And this commandment we have from Him, that the one who loves God should love his brother also.1 John 4:21(NASB)
Love is a theme that threads its way through all the writing of John, but it is in the later chapters of his first epistle that he brings the important theme of divine 'love' to the very forefront of our attention: "God IS love," John reminds us, and He manifested that love towards us in the Person and work of the Lord Jesus Christ.
It was love that caused God to send His only begotten Son into the world to be the propitiation for our sins – so that we might be born of the Spirit and empowered to live a life of godly love through Him. And it is this same divine love which is the preeminent fruit of the Spirit, and is displayed in the life of a spiritual man or woman.
Yes! the love of God is indeed patient and kind, as Paul pointed out in first Corinthians: "It is not jealous, boastful, arrogant, or self-seeking." Christlike love does not act unbecomingly or selfishly and isn't easily provoked. Love does not take into account wrongs that have been suffered, nor does it celebrate unrighteousness. Rather, it rejoices in the truth and "bears all things, believes all things, hopes all things, endures all things," and never ever fails.
John makes it increasingly clear that all Christians are commanded to love others as God loves us because we are His children – and that the one who loves God should love his brother as well. However, he points out a serious truth that if a professing believer says, "I love God," but hates his brother, he is a liar.
While Paul lists the amazing qualities of godly love, both he and the apostle John insists that only those who are born of God are enabled, by the power of His Holy Spirit, to manifest His supernatural love so that they are enabled to love others in the same way that Christ loved us: "Indeed, this is the commandment we have from Him – that the one who loves God should also love his brother."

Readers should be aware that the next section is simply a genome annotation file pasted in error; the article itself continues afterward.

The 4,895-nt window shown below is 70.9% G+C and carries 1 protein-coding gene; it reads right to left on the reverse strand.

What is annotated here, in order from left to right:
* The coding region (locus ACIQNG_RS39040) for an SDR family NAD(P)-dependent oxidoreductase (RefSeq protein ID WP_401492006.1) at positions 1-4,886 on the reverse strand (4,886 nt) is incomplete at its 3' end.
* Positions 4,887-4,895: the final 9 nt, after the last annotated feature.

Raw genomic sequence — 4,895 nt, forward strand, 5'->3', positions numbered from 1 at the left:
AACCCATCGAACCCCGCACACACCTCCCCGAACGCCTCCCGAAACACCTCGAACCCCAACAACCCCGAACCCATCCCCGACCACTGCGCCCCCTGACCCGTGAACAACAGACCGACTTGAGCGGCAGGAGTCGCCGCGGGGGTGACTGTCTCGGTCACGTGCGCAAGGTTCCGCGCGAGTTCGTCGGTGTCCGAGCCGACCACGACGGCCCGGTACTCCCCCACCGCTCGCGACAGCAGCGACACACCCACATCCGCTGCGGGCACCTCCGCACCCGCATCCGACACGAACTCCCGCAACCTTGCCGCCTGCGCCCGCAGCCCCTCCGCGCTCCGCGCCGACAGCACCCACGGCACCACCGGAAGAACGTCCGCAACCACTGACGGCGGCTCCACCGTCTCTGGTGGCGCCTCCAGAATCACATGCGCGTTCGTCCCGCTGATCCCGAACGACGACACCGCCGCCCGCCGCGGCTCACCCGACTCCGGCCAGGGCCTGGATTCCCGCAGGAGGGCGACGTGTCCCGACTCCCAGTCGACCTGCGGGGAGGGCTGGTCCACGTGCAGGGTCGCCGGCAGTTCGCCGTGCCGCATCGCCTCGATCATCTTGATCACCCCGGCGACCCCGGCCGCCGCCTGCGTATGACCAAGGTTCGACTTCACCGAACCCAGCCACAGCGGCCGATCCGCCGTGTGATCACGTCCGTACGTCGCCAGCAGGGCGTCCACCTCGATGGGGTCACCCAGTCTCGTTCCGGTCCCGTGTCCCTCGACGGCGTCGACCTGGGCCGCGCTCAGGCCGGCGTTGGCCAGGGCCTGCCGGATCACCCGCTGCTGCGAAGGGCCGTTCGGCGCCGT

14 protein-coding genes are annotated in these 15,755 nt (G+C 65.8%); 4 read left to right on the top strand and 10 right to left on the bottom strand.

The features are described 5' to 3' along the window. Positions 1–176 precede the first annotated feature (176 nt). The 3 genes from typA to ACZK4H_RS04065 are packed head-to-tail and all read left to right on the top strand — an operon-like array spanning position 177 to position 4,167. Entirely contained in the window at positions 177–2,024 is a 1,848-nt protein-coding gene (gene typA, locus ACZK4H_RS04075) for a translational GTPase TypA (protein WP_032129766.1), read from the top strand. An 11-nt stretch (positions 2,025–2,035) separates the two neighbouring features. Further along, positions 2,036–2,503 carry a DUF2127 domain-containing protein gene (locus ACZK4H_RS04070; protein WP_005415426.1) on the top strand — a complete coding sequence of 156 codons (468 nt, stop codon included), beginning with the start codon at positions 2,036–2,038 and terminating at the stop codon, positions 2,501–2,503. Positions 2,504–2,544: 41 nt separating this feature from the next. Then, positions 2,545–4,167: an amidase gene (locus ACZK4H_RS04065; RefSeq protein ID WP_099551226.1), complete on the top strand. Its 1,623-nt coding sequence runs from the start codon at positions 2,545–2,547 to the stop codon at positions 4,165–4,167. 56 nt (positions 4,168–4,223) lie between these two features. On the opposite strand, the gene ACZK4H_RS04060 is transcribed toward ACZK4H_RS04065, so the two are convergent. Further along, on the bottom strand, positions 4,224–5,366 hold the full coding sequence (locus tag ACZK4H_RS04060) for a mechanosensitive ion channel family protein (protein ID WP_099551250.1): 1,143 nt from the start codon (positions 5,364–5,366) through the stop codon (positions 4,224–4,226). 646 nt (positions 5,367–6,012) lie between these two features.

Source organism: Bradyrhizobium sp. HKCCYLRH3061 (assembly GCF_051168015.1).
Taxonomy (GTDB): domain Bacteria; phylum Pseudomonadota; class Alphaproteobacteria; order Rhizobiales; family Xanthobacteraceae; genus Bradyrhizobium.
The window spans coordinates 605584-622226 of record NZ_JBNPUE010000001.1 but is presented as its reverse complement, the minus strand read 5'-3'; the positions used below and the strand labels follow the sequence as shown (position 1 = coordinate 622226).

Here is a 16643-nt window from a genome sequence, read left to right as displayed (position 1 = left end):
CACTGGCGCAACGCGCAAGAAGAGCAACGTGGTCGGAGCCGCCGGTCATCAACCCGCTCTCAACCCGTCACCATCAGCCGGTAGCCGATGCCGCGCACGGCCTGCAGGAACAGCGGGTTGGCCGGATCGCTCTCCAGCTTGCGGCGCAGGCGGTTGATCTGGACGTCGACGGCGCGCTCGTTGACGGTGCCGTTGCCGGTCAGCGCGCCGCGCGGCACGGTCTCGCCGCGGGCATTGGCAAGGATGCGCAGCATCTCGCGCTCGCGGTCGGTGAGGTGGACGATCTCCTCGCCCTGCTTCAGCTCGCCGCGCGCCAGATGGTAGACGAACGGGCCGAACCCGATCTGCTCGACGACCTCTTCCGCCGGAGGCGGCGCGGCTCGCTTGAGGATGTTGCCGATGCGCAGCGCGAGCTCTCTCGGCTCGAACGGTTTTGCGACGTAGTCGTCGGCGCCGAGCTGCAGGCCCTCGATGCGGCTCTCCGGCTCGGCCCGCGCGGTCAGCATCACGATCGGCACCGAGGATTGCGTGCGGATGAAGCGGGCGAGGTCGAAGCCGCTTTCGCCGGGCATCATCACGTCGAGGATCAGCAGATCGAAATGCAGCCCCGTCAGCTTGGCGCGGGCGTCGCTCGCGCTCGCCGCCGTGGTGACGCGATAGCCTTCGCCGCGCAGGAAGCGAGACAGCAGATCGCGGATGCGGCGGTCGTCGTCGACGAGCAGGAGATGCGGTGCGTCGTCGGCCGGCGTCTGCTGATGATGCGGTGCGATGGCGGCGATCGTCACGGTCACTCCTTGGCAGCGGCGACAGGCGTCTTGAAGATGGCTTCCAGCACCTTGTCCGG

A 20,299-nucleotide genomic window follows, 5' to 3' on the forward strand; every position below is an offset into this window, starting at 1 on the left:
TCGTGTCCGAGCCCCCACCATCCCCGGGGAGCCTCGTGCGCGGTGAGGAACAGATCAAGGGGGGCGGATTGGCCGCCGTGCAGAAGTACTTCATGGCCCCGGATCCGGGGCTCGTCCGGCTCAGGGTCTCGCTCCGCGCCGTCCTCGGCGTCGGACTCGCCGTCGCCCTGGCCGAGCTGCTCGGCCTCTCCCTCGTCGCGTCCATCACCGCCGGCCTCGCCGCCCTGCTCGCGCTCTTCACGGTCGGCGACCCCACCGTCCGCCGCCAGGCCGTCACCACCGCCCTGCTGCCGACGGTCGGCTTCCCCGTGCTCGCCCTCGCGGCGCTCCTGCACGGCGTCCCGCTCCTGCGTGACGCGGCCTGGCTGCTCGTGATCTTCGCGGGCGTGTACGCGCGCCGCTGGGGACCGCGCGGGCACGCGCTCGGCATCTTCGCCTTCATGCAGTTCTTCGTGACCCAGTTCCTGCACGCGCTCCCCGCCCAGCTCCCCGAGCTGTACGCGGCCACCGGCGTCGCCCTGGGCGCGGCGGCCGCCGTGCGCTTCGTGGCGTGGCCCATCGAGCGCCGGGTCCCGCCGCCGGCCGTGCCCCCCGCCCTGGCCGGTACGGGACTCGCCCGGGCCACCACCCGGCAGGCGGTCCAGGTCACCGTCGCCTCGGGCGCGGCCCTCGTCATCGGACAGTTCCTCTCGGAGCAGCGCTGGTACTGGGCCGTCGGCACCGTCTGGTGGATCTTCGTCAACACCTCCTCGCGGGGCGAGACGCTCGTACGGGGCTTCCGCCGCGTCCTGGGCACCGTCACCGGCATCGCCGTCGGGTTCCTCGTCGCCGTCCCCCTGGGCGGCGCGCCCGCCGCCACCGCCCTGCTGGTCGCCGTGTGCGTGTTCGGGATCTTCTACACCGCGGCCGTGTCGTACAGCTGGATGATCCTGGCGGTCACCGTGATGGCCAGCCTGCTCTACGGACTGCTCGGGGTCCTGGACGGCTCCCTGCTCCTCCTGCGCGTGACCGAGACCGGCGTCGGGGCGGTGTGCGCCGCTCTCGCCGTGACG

Love comes from God, is given to us by the Holy Spirit of God, is manifested in the Person and work of the Son of God, and as His blood-bought children we are to "love our brother also." John's argument is that IF God so loved us, should we not also love one another? But this is impossible in our own human capacity.
Loving others as Christ loved us, is not something that we can do in our own fallen, fleshly strength. However, as John clearly explains, God indwells and abides in the heart of those that are saved and abide in Him. He abides in all who are walking in spirit and truth. He works in the lives of those who are living by faith and not by sight, and His love is perfected in the lives of those that are growing in grace and in a knowledge of the Lord Jesus Christ.
John is calling all born-again believers to live their lives by faith in Christ, and not through works of the flesh – for in so doing we will remain in fellowship with God Who will provide the sufficient grace and power to love others as Christ loved us. Only when we are growing in grace, maturing in the faith, and walking in spirit and truth, will we be empowered to carry out this command that we have received from Him: "That those who love God will love his brother also."
Heavenly Father, I long to walk in spirit and truth and to keep my old sin nature nailed to the Cross. I pray that in the power of Your Spirit, I would die to self and so live for Christ that I am able to say with Paul: "It is not I that live, but Christ that lives in me," so that I may obey Your command to love my brothers and sisters as Christ loved the Church and gave Himself for her. This I ask in Jesus' name, AMEN.